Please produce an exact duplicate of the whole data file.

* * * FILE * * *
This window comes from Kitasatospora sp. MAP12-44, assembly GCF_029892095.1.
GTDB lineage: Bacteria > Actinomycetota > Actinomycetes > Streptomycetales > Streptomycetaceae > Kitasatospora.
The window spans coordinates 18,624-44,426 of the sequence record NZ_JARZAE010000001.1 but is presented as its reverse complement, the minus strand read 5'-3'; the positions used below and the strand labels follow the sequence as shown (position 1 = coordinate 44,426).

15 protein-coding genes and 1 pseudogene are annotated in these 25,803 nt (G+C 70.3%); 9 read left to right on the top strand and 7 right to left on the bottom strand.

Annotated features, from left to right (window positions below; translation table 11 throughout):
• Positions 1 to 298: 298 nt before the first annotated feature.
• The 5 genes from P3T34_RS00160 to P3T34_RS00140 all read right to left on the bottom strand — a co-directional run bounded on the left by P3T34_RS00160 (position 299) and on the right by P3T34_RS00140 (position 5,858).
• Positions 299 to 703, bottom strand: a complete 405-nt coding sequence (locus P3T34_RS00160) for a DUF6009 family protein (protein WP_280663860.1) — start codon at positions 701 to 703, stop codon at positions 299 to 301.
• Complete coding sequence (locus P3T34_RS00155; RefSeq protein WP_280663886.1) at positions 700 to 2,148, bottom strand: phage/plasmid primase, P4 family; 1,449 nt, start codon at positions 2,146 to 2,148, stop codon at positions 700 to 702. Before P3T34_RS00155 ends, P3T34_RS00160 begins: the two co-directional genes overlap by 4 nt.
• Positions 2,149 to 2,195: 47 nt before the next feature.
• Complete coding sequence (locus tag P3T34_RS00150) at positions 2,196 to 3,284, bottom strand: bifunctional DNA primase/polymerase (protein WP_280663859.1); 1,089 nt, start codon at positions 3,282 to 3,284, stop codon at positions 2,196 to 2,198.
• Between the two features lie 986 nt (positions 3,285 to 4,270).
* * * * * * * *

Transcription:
This window comes from Kitasatospora sp. MAP12-44, assembly GCF_029892095.1.
GTDB lineage: Bacteria > Actinomycetota > Actinomycetes > Streptomycetales > Streptomycetaceae > Kitasatospora.
The window spans coordinates 18,624-44,426 of the sequence record NZ_JARZAE010000001.1 but is presented as its reverse complement, the minus strand read 5'-3'; the positions used below and the strand labels follow the sequence as shown (position 1 = coordinate 44,426).

15 protein-coding genes and 1 pseudogene are annotated in these 25,803 nt (G+C 70.3%); 9 read left to right on the top strand and 7 right to left on the bottom strand.

Annotated features, from left to right (window positions below; translation table 11 throughout):
• Positions 1 to 298: 298 nt before the first annotated feature.
• The 5 genes from P3T34_RS00160 to P3T34_RS00140 all read right to left on the bottom strand — a co-directional run bounded on the left by P3T34_RS00160 (position 299) and on the right by P3T34_RS00140 (position 5,858).
• Positions 299 to 703, bottom strand: a complete 405-nt coding sequence (locus P3T34_RS00160) for a DUF6009 family protein (protein WP_280663860.1) — start codon at positions 701 to 703, stop codon at positions 299 to 301.
• Complete coding sequence (locus P3T34_RS00155; RefSeq protein WP_280663886.1) at positions 700 to 2,148, bottom strand: phage/plasmid primase, P4 family; 1,449 nt, start codon at positions 2,146 to 2,148, stop codon at positions 700 to 702. Before P3T34_RS00155 ends, P3T34_RS00160 begins: the two co-directional genes overlap by 4 nt.
• Positions 2,149 to 2,195: 47 nt before the next feature.
• Complete coding sequence (locus tag P3T34_RS00150) at positions 2,196 to 3,284, bottom strand: bifunctional DNA primase/polymerase (protein WP_280663859.1); 1,089 nt, start codon at positions 3,282 to 3,284, stop codon at positions 2,196 to 2,198.
• Between the two features lie 986 nt (positions 3,285 to 4,270).